Sakamoto Kaori: The Grand Prix Series is “all a sequence”
“This Skate Canada will be a test for me to see how well I can score [and try to] “Winning the event,” Sakamoto said in Japanese in a translated interview.[Skate Canada] It’s the first step. “I will take what I learned here and then apply it to the Grand Prix in Finland (November 17-20).”
“It’s all a sequence, so I want to do well in Canada.”
Before arriving in Vancouver, Sakamoto made her intentions clear for the season: “I aim to make a three-peat at the Japanese National Championships and the World Championships,” Japanese media reported recently.
It’s been a great few weeks for Kaori, who started her season with wins in minor events before claiming victory in the Japan Open, a free skating-only event, was held earlier this month. She also made the trip home to collect another hard-earned prize: her college degree.
Her focus now is solely on skating: she wants to get a 75+ in the short program (her personal best is 80.32) and would like to equal or better her score in the free skate at the Japan Open, which was 149.59.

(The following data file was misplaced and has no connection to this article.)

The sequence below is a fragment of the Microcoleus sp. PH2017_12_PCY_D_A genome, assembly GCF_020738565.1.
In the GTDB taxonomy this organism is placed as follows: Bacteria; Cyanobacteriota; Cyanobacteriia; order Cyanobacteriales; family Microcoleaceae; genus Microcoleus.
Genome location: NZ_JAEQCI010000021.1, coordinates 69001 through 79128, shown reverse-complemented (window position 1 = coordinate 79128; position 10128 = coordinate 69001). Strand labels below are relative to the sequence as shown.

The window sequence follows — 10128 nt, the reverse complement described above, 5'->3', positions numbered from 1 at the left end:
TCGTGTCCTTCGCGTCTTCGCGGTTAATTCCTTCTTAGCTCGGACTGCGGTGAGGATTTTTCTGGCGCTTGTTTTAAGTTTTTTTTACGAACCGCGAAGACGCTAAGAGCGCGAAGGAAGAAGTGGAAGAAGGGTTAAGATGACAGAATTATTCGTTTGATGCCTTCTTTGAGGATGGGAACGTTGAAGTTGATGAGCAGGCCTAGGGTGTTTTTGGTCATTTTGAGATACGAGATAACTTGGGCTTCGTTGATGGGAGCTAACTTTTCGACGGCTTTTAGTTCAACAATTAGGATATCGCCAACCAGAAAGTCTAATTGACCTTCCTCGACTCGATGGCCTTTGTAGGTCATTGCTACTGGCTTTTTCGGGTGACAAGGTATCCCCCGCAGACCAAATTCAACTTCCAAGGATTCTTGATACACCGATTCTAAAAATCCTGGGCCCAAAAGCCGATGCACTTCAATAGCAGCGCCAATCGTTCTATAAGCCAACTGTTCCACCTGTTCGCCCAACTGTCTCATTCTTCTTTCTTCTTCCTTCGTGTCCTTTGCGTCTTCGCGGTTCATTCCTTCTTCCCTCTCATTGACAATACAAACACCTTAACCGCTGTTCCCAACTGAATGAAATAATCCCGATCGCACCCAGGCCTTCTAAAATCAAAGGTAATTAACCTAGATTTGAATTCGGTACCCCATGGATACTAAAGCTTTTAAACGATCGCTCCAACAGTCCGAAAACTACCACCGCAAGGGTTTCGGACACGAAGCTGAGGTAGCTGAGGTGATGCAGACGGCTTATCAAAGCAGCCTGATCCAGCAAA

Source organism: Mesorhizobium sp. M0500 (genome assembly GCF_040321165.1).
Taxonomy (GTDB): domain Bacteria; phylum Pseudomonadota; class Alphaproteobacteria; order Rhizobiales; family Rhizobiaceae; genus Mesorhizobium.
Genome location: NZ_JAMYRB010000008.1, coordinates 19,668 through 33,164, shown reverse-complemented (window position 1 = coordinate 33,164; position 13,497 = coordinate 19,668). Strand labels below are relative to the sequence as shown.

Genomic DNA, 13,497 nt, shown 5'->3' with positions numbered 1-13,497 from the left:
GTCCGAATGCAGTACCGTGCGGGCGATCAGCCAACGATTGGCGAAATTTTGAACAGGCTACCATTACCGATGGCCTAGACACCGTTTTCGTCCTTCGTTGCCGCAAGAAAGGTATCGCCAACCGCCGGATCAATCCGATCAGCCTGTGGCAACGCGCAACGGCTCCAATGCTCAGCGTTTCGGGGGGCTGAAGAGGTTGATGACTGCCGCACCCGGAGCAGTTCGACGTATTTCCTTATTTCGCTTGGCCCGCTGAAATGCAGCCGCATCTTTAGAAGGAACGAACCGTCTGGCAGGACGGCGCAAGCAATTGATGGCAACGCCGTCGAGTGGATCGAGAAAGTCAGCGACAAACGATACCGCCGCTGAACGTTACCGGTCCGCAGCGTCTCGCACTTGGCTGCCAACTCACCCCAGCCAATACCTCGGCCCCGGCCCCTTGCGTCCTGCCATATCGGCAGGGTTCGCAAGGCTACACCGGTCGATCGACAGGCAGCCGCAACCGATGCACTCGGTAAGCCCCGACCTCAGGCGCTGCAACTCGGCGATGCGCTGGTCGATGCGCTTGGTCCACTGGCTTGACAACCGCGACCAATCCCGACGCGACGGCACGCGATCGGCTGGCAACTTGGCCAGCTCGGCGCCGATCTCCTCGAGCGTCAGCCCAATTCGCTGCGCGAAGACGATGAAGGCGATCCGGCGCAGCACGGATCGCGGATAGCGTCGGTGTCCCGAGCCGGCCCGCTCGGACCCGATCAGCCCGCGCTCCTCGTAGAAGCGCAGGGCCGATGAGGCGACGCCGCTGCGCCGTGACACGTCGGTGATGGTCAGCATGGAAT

I had a slight setback going through that Lauryn Hill long medley program on Thursday (October 26) However, she fell on her opening double Axel attempt and slid into the boards, looking shaken.
“I had never had a fall like that before, so it shocked me,” she said. “Right now, if I try my best, I can make smooth rounds in practice. But if I make just one mistake, I get frustrated and then it all goes downhill from there.”
She added: “I’m at a point where I feel like I can’t afford to make a mistake. I tell myself I have to skate clean every time.”
Clean or not, Sakamoto is definitely the favorite. She is confronted by her Japanese compatriot Rinka Watanabethe surprise 2022 champion in the event, as well as the Canadians Madeleine Chisas And Kaya Reuter; 2022 silver medal Star Andrews From the United States in addition to the French veteran My Bernice Mitty And 16 years old Kim Chae-yeon From the Republic of Korea.